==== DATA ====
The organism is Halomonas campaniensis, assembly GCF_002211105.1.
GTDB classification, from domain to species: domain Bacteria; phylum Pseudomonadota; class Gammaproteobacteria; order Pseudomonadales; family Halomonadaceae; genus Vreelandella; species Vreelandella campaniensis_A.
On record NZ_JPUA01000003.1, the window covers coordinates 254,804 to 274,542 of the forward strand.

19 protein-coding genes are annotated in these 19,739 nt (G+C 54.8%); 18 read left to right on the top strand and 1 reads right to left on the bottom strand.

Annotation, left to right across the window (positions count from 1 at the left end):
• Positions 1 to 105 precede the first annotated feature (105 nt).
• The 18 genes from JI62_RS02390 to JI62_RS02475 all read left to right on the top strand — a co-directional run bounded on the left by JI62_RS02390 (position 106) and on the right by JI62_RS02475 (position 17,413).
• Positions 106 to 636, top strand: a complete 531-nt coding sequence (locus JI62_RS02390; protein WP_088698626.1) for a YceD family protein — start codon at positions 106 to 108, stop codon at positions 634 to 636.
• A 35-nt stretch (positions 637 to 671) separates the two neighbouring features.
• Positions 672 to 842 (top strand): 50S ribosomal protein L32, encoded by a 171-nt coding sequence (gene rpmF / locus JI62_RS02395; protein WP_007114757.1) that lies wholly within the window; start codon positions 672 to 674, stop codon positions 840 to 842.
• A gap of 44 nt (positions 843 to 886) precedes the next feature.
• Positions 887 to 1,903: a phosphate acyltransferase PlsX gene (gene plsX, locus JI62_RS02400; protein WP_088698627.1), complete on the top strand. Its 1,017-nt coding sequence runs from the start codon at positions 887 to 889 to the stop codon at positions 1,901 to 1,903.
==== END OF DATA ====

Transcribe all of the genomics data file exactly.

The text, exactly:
The organism is Halomonas campaniensis, assembly GCF_002211105.1.
GTDB classification, from domain to species: domain Bacteria; phylum Pseudomonadota; class Gammaproteobacteria; order Pseudomonadales; family Halomonadaceae; genus Vreelandella; species Vreelandella campaniensis_A.
On record NZ_JPUA01000003.1, the window covers coordinates 254,804 to 274,542 of the forward strand.

19 protein-coding genes are annotated in these 19,739 nt (G+C 54.8%); 18 read left to right on the top strand and 1 reads right to left on the bottom strand.

Annotation, left to right across the window (positions count from 1 at the left end):
• Positions 1 to 105 precede the first annotated feature (105 nt).
• The 18 genes from JI62_RS02390 to JI62_RS02475 all read left to right on the top strand — a co-directional run bounded on the left by JI62_RS02390 (position 106) and on the right by JI62_RS02475 (position 17,413).
• Positions 106 to 636, top strand: a complete 531-nt coding sequence (locus JI62_RS02390; protein WP_088698626.1) for a YceD family protein — start codon at positions 106 to 108, stop codon at positions 634 to 636.
• A 35-nt stretch (positions 637 to 671) separates the two neighbouring features.
• Positions 672 to 842 (top strand): 50S ribosomal protein L32, encoded by a 171-nt coding sequence (gene rpmF / locus JI62_RS02395; protein WP_007114757.1) that lies wholly within the window; start codon positions 672 to 674, stop codon positions 840 to 842.
• A gap of 44 nt (positions 843 to 886) precedes the next feature.
• Positions 887 to 1,903: a phosphate acyltransferase PlsX gene (gene plsX, locus JI62_RS02400; protein WP_088698627.1), complete on the top strand. Its 1,017-nt coding sequence runs from the start codon at positions 887 to 889 to the stop codon at positions 1,901 to 1,903.